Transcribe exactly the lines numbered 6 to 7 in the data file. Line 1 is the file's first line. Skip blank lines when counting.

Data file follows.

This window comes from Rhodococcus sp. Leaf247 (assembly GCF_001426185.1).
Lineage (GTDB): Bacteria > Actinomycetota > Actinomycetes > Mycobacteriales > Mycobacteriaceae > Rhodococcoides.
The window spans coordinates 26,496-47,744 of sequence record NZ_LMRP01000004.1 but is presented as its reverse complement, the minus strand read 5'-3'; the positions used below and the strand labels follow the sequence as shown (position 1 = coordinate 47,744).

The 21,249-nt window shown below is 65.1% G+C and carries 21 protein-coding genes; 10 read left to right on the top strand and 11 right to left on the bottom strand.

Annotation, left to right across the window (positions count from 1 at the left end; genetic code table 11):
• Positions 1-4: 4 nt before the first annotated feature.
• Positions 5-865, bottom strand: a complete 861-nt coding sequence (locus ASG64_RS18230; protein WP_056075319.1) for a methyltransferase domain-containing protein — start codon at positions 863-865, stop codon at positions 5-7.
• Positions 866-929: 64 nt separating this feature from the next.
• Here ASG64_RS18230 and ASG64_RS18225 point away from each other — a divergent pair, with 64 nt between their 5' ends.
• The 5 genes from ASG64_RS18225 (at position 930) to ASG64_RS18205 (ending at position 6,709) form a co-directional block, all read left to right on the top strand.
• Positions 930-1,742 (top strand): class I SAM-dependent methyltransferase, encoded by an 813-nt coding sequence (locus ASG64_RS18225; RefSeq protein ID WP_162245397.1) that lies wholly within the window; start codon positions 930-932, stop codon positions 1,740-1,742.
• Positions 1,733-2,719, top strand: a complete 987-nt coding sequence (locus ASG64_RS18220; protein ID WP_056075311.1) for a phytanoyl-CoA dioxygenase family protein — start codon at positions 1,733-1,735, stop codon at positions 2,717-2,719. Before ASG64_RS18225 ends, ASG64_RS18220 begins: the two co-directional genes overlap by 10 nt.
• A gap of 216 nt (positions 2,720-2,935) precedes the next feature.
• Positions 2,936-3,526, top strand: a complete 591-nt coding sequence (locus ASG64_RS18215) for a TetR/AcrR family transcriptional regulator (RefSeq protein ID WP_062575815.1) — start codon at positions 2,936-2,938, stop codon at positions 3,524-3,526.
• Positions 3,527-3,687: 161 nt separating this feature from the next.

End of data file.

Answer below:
• Positions 1-4: 4 nt before the first annotated feature.
• Positions 5-865, bottom strand: a complete 861-nt coding sequence (locus ASG64_RS18230; protein WP_056075319.1) for a methyltransferase domain-containing protein — start codon at positions 863-865, stop codon at positions 5-7.